The cultivation of marijuana is being banned for now in the City of Ripon.
Elected leaders last week voted 4-0 (Mike Restuccia was absent) in favor of on an ordinance that repeals the previous one in response to the California Medical Marijuana Regulation and Safety Act, which has set a March 1 deadline for local governments to have laws in place on governing local medical marijuana cultivation.
Since November, cities throughout the state have been scrambling to come up with similar-type ordinances in advance of the bill’s upcoming deadline.
“The state has told us that if an ordinance is not set in place by March 1 then the local jurisdiction will lose the ability to make rules,” said Councilman Leo Zuber at the Jan. 11 meeting. “If we ever want to ban the cultivation we have to do it now.”
Ripon police Chief Ed Ormonde presented this urgency ordinance that called for an immediate vote. He noted that those who are registered with his department to legally grown marijuana for medicinal purposes will be granted a grace period. Ripon’s actions mirrors those taken by Manteca earlier this month as well as Lathrop and San Joaquin County late lastv year.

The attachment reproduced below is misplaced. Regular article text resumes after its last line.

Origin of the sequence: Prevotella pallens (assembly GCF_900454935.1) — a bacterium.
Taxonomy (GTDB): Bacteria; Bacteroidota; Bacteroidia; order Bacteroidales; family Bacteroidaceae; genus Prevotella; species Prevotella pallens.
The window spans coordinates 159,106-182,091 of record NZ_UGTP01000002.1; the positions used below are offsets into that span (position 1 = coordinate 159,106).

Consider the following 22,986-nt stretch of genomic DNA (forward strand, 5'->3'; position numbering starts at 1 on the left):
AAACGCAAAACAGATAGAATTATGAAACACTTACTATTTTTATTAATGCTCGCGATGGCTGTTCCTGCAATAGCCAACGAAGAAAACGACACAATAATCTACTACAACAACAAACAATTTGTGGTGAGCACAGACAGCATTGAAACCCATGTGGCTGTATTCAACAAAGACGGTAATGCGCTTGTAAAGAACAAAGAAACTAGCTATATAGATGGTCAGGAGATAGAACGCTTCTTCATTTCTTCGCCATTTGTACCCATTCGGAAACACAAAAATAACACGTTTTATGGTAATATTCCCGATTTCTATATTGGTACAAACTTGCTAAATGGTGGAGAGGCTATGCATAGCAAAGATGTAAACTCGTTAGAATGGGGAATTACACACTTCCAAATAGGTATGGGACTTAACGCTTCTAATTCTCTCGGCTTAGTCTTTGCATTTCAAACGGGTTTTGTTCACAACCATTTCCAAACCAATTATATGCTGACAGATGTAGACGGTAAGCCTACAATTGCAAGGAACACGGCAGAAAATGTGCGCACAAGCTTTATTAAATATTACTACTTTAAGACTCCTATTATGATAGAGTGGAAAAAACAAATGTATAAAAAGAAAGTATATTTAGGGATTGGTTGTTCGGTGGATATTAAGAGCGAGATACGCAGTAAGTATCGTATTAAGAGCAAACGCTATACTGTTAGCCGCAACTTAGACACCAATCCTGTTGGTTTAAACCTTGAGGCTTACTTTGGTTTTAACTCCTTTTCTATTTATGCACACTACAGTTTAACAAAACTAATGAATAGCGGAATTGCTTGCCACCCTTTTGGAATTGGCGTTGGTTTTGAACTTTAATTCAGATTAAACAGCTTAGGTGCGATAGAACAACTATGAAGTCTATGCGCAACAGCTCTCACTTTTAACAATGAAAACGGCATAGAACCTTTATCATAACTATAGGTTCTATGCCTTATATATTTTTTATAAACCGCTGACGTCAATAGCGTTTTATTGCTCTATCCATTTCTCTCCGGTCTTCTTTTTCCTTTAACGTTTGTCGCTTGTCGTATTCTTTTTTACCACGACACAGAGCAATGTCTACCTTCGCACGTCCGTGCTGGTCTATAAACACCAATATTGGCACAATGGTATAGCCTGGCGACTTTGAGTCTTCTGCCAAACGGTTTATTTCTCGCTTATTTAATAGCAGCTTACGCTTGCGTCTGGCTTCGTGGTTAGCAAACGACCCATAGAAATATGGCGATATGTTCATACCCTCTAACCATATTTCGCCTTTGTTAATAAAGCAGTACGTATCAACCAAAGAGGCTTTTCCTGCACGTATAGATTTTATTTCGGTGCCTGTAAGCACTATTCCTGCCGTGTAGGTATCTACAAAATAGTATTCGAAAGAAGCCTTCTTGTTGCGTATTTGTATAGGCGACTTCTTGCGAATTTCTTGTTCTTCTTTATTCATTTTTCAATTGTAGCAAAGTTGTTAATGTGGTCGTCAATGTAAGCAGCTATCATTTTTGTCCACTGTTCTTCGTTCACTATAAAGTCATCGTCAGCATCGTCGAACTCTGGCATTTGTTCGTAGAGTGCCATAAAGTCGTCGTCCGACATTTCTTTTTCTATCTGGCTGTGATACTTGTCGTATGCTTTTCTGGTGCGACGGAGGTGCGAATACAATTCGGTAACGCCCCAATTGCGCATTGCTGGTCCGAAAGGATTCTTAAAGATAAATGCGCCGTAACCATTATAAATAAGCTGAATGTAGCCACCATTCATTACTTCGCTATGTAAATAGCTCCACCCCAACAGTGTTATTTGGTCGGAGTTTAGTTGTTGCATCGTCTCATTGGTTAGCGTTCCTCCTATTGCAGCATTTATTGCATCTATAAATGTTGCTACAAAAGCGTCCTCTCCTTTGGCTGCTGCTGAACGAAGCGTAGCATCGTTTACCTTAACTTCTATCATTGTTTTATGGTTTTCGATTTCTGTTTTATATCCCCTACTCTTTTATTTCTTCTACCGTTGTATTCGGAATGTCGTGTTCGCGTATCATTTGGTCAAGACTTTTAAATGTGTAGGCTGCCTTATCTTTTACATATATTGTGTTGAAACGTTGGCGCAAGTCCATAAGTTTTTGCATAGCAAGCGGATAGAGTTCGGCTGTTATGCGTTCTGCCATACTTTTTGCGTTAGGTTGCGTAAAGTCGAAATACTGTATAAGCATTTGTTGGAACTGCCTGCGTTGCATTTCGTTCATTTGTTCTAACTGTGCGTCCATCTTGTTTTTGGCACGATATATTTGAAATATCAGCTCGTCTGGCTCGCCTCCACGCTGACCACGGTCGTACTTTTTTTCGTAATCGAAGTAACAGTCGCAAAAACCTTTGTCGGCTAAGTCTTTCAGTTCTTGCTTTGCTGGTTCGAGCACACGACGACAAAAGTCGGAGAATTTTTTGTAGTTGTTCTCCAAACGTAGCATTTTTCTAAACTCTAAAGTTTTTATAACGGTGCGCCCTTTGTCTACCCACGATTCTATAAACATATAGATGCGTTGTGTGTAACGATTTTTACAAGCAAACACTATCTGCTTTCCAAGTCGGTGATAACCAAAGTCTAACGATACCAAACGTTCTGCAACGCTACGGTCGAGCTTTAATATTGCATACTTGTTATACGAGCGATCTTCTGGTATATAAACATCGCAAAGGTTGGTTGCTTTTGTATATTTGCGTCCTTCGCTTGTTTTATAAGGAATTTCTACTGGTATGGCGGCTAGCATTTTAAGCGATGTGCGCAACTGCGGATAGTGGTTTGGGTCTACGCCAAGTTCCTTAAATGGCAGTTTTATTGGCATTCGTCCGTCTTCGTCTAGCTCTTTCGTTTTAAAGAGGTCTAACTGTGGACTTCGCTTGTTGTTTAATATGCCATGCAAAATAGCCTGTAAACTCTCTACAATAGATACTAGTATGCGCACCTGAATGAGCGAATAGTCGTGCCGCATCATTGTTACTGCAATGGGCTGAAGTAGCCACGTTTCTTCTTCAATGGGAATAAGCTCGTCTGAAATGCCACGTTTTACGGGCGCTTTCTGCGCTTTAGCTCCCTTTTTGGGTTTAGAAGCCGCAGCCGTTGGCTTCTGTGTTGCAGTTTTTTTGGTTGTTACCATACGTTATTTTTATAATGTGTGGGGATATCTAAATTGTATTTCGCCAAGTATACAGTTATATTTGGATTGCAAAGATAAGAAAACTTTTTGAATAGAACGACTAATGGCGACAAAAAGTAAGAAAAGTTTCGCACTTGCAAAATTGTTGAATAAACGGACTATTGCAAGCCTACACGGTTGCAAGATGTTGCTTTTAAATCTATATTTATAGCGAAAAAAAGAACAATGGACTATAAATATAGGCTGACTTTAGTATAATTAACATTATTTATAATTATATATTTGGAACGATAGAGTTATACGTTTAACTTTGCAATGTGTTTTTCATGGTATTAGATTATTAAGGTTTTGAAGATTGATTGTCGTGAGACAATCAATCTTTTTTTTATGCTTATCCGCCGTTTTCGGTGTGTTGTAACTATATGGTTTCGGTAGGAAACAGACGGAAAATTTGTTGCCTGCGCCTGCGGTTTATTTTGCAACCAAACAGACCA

Ripon has a restriction on cultivation within the city, having already banned dispensaries and mobile delivery services.
“This ordinance requires four votes from the Council (to pass) and would take effect immediately,” Ormonde added.
Folks including those representing the various Central California Ag, Science, Education and Research coalitions from Merced, Turlock and Stanislaus County came out against the ordinance’s repeal.
Lakeesha Jenkins said that the March 1 deadline is false and will be “retracted,” in turn, leaving local municipalities in control.
“I urge Council to look at an ordinance that can work with all parties that does not ban the cultivation and hinder those who really need it,” she said.
Another coalition member Valerie Sergio uses medical marijuana to combat chronic pain from daily kidney stone attacks. Since then, she’s been given new lease on life with abilities.
“I want to see safe and secure access of medical marijuana for everyone,” said Sergio, who urged Council not to ban cultivation.
However, Stephen Qualls with the League of California Cities pointed out that the ordinance needed to be adopted in order for Ripon to maintain local control.
Zuber agreed, believing that it’s better to be safe than sorry.
“The city is proposing this ordinance because the state made a mistake and if we wait until after March 1 (deadline) we can’t go back and make changes – anything we put in place now can always be changed,” he said.
Councilman Mark Winchell chimed in, saying: “This is the best thing for our city.”
Mayor Jake Parks added that the rules are set by the state.
“As a city, we are going to go by the law and take control over our city’s future,” he said.